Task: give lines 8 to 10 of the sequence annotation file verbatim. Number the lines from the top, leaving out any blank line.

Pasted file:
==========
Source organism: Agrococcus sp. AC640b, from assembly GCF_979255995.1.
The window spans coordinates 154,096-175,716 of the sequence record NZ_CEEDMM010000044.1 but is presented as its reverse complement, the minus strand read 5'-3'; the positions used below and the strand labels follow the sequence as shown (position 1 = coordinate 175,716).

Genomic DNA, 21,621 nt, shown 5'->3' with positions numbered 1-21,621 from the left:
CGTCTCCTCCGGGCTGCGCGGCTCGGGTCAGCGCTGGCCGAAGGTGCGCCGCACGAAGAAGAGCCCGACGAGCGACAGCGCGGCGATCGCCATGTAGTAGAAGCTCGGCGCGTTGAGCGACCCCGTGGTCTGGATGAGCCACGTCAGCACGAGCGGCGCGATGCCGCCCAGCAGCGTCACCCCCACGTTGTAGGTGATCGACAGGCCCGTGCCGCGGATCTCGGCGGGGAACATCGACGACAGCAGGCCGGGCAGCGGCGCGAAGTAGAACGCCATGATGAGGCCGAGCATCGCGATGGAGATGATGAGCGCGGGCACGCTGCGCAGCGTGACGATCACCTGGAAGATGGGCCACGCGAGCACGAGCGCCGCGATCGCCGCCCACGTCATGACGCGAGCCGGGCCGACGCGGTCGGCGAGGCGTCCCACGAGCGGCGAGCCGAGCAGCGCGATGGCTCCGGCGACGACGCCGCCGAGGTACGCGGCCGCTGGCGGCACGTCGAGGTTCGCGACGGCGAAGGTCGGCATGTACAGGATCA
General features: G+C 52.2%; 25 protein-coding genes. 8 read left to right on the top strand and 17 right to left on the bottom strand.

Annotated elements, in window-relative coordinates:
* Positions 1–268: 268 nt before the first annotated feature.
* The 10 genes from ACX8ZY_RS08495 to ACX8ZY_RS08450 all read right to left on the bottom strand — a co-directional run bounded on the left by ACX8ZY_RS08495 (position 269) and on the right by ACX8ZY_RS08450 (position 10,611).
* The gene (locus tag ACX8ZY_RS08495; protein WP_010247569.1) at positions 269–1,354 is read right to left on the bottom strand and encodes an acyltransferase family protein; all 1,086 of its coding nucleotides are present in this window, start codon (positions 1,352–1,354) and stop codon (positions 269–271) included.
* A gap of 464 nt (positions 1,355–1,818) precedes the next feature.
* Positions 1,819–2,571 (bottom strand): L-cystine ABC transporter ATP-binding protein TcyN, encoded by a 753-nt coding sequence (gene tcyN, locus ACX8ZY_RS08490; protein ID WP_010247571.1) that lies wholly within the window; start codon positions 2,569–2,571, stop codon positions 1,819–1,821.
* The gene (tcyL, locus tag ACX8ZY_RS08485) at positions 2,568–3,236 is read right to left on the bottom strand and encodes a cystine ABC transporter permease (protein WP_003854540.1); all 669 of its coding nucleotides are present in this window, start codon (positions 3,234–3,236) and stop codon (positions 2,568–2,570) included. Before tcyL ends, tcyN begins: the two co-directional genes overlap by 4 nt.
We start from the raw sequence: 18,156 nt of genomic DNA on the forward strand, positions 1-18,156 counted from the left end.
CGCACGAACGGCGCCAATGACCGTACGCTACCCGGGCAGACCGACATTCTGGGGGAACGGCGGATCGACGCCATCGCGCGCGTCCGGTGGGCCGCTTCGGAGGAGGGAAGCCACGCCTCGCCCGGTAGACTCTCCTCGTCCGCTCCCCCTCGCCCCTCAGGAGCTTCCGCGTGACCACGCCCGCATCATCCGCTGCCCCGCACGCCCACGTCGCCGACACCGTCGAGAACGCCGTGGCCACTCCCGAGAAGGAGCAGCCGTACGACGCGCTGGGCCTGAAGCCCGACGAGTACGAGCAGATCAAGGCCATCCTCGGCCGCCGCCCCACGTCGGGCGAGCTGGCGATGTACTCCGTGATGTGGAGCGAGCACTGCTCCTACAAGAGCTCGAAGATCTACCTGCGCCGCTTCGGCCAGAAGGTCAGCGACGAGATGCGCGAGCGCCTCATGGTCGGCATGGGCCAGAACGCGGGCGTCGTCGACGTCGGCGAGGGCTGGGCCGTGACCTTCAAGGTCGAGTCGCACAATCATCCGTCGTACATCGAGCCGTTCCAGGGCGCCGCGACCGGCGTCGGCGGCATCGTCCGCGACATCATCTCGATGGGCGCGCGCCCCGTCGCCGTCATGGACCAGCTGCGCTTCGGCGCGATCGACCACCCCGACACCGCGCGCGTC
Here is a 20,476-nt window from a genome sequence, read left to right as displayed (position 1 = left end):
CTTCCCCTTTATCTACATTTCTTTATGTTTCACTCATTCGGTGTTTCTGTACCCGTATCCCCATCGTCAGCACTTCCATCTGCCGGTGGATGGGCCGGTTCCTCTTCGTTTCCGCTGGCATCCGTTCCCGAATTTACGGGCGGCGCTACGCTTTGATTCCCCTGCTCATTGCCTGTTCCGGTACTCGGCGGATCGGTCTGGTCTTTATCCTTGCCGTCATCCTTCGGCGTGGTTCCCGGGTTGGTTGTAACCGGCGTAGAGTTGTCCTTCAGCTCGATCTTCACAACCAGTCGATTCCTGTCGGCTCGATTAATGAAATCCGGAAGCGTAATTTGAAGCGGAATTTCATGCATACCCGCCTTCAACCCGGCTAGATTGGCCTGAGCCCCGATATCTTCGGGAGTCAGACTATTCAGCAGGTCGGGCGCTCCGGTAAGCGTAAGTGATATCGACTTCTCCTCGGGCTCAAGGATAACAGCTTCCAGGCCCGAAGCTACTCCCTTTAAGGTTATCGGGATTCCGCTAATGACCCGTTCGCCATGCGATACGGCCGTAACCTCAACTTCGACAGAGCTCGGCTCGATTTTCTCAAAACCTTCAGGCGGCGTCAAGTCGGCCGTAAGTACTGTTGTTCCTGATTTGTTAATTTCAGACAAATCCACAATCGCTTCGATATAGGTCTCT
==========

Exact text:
* The 10 genes from ACX8ZY_RS08495 to ACX8ZY_RS08450 all read right to left on the bottom strand — a co-directional run bounded on the left by ACX8ZY_RS08495 (position 269) and on the right by ACX8ZY_RS08450 (position 10,611).
* The gene (locus tag ACX8ZY_RS08495; protein WP_010247569.1) at positions 269–1,354 is read right to left on the bottom strand and encodes an acyltransferase family protein; all 1,086 of its coding nucleotides are present in this window, start codon (positions 1,352–1,354) and stop codon (positions 269–271) included.
* A gap of 464 nt (positions 1,355–1,818) precedes the next feature.